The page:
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By Aditya Tejas
The United States reopened its embassy in Cairo, as an administration official was due to arrive to begin talks with the nation’s new leaders.
The embassy had been closed to the public for two weeks, due to widespread protests. The unrest came in response to the overthrow of the country’s first democratically elected leader, Mohammed Morsi, by the military. The center of the protests was Tahrir Square, a location also key in the 2011 protests that overthrew former president Hosni Mubarak.
Activity in the vicinity of the embassy was dying down before Monday, as US Deputy Secretary of State Bill Burns prepared to hold talks with the interim civilian government and business leaders.
Burns, whose two-day trip began on Sunday, will “underscore U.S. support for the Egyptian people, an end to all violence, and a transition leading to an inclusive, democratically elected civilian government,” the State Department said in a statement.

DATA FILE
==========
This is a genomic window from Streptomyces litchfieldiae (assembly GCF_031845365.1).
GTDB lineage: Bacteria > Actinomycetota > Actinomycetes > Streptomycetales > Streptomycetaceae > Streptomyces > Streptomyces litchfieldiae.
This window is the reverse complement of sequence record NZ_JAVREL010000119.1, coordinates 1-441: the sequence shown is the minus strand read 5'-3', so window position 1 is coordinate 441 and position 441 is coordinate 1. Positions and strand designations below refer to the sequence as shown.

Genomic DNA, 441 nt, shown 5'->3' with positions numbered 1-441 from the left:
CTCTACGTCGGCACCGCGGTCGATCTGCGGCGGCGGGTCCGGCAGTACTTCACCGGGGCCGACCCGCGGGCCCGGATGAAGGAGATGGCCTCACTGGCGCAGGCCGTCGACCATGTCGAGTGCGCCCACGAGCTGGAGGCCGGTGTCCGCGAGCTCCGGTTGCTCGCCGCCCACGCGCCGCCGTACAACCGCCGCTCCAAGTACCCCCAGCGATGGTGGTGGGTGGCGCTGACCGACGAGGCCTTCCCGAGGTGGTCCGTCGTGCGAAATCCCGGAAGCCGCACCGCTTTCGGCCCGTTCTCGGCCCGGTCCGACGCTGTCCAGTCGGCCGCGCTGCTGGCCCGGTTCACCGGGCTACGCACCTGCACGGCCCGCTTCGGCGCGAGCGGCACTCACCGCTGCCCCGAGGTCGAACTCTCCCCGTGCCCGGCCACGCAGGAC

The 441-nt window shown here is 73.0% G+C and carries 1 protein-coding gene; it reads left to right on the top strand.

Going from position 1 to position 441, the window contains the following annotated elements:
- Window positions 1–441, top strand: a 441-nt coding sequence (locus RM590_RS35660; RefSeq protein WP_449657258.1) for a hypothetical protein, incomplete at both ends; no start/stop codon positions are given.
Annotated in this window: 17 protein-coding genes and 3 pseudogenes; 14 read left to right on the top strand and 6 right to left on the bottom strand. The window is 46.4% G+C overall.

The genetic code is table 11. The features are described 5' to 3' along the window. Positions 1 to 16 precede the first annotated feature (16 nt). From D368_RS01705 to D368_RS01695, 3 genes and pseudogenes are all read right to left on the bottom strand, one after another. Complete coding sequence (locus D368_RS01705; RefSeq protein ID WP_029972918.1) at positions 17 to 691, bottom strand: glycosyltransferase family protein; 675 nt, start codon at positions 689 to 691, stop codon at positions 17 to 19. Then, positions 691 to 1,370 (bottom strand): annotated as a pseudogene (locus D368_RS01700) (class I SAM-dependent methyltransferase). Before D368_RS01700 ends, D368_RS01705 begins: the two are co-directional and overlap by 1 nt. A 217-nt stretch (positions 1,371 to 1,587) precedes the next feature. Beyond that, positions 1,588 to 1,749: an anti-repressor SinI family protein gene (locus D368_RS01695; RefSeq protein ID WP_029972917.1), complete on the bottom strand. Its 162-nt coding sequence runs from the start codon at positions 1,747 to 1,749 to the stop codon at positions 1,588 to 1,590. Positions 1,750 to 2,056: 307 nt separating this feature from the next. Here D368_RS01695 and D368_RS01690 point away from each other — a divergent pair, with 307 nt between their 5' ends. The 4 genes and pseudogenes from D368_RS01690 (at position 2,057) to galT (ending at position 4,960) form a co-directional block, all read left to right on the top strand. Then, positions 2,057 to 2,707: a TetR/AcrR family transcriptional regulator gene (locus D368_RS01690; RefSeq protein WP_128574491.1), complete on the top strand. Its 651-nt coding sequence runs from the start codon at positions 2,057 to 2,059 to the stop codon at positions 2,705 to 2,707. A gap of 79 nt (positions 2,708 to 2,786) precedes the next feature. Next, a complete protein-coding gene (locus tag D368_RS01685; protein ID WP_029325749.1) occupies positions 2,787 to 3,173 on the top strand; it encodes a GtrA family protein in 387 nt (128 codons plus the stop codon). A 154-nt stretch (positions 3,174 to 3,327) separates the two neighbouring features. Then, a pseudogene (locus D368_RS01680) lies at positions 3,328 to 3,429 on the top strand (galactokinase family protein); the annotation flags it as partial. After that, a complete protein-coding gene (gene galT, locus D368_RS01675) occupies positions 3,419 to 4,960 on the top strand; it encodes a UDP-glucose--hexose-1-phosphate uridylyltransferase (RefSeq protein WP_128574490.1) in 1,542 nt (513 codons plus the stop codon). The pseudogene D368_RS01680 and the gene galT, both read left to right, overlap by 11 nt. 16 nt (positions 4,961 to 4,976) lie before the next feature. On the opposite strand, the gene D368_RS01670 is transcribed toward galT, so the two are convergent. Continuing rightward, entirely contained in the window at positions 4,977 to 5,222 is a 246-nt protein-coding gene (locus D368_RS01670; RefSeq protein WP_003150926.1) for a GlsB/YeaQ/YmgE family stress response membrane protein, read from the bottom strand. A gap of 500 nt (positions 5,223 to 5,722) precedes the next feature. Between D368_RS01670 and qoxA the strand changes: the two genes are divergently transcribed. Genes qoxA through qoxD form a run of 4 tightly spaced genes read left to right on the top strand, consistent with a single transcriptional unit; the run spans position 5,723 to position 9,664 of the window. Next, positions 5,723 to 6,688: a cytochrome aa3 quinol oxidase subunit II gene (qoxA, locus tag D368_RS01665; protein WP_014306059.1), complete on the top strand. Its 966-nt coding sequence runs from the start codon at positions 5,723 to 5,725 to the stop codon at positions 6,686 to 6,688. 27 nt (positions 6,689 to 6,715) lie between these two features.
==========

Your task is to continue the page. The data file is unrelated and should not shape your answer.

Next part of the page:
He is the first senior administration official to visit the country since Morsi’s overthrow.
The embassy warned further protests were still possible and urged US citizens in Egypt to avoid areas that may host large gatherings.
“Even demonstrations or events intended to be peaceful can turn confrontational and possibly escalate into violence,” the embassy wrote on its website. “U.S. citizens in Egypt are urged to monitor local news reports and to plan their activities accordingly.”
The State Department has also advised citizens to delay non-essential travel to the country. Following Morsi’s overthrew, the US ordered the evacuation of non-essential embassy staff and their families.